Francis Grice on KoW:
That's an interesting and somewhat funny blog post on the importance of matching skills and tasks at top leadership positions (and elsewhere, too). He in turn referred to another article which flew below my radar.
Traditional hierarchic organisations narrow down towards the top like a pyramid. The complexities of the various tasks exceed the education and training of the top leadership. This would likely even be the case if they had been educated towards top leadership tasks as were monarchs in earlier times. Even monarchs with their decades of top notch training and education rarely performed very well. Today's world is much more demanding.
The orthodox approach is thus to have staffs with diverse skills and a top leadership that's willing to draw on the staffs' advice and smart enough to understand it.
Grice scratches on the surface of an alternative: Why not exchange top leadership when the tasks change?
Or, less unusual, why not demand that top leadership is primarily about assigning specific tasks and specific powers to competent people for specific challenges? The other top leadership's job would then be to keep an eye on the whole and to steer a course through the whole of the challenges, a job for which nobody is fully qualified.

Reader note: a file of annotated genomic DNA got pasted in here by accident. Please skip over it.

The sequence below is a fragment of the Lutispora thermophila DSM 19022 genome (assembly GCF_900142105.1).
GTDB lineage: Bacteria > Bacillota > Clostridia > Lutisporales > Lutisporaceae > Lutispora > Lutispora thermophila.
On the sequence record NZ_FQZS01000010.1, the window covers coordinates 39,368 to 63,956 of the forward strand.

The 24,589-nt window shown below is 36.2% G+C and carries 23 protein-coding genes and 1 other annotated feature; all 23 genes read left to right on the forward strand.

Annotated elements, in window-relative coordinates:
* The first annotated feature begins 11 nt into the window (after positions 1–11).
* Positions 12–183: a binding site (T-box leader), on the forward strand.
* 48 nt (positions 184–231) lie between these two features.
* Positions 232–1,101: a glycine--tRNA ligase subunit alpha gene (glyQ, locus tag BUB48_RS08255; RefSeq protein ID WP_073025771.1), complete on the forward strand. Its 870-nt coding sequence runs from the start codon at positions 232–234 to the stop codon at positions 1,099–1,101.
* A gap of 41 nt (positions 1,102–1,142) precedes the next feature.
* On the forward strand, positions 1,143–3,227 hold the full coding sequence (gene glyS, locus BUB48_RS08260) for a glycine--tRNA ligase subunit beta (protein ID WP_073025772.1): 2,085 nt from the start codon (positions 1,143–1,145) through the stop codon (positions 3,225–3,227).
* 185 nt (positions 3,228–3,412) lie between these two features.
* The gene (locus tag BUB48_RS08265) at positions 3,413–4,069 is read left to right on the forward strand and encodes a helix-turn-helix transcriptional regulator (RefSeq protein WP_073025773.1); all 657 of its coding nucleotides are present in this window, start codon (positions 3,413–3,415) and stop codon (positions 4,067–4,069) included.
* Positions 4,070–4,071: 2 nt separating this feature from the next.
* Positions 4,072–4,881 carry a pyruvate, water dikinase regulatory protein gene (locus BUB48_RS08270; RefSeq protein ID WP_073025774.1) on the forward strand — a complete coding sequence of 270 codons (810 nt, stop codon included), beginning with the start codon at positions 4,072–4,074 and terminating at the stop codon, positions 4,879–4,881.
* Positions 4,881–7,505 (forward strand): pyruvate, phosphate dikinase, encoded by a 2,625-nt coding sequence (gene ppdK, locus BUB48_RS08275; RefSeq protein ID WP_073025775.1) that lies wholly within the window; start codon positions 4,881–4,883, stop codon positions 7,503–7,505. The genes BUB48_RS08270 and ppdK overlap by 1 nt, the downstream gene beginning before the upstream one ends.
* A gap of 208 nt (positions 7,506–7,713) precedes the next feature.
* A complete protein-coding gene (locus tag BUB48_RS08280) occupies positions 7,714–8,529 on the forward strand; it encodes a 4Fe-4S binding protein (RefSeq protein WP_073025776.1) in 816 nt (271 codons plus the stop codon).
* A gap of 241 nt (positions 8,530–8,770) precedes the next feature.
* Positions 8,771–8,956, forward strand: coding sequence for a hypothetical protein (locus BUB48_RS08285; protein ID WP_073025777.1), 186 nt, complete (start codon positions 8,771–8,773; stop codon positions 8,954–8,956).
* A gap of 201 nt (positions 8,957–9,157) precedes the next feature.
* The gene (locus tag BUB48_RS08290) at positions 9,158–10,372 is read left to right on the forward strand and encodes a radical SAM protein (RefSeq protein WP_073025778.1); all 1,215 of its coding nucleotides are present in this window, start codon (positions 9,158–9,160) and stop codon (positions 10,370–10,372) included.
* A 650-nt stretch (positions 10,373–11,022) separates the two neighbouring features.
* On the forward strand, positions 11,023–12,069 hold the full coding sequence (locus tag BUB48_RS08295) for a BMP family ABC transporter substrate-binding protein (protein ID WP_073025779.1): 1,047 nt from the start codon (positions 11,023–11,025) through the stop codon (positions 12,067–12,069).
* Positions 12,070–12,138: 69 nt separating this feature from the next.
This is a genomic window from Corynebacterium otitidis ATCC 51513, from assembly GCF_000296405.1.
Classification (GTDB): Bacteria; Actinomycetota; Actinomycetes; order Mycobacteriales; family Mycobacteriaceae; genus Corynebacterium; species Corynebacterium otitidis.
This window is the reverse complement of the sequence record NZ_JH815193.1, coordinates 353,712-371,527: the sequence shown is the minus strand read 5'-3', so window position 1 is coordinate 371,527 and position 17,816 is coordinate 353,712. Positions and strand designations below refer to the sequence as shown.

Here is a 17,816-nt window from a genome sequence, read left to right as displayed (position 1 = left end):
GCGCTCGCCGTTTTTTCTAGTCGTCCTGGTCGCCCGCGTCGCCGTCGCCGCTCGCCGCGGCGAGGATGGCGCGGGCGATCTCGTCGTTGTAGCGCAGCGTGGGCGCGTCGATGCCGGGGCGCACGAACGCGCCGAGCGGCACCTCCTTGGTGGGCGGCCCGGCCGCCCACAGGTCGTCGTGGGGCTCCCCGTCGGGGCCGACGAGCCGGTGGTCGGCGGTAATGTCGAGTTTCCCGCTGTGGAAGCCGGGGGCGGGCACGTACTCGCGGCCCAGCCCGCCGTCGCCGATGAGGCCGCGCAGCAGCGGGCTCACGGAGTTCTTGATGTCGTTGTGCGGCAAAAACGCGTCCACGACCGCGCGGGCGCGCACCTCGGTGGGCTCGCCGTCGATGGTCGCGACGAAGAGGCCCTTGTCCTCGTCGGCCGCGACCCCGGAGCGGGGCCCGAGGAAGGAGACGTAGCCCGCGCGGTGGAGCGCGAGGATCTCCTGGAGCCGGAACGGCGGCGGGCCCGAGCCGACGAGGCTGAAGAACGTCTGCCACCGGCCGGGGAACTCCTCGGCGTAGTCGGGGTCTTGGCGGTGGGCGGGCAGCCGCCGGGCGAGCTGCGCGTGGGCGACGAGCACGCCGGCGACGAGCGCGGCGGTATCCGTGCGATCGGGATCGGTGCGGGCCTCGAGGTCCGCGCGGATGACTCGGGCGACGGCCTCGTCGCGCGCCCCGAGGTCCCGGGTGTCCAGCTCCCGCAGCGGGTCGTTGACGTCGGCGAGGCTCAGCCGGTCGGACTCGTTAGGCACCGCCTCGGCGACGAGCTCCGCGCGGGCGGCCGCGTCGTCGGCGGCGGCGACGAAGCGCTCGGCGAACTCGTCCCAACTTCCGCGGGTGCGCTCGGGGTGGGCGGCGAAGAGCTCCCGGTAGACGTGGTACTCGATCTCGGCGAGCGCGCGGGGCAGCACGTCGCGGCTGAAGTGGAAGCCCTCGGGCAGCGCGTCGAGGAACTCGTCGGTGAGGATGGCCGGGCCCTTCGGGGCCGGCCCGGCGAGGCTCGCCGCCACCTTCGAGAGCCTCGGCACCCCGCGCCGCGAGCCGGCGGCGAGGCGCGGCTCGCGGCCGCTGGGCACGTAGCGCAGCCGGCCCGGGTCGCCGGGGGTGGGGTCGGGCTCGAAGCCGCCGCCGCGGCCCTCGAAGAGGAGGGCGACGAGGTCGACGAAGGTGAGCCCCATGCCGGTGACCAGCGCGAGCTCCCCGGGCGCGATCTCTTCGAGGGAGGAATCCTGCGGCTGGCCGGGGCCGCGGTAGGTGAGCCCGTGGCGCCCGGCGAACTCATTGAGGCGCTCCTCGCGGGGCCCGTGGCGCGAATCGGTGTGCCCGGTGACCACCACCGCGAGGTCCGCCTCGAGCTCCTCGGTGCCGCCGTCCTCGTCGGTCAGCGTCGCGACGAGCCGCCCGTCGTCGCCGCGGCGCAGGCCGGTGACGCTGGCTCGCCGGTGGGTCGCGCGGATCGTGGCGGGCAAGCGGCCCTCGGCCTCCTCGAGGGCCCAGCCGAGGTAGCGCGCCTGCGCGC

This is of course not totally new, but Western military and political establishments weren't exposed to any extreme challenges for decades and appear to exhibit a degree of incompetence that's deeply irritating (this ranges from terror hysteria over economic policies to ridiculously inept military operations such as Atalanta).
Sadly, erosion of skill and lack of strong characters in the political and military staffs might be part of the problem. There's a reason why Grice was talking about academics as alternative to in-office leaders, not about staff geniuses.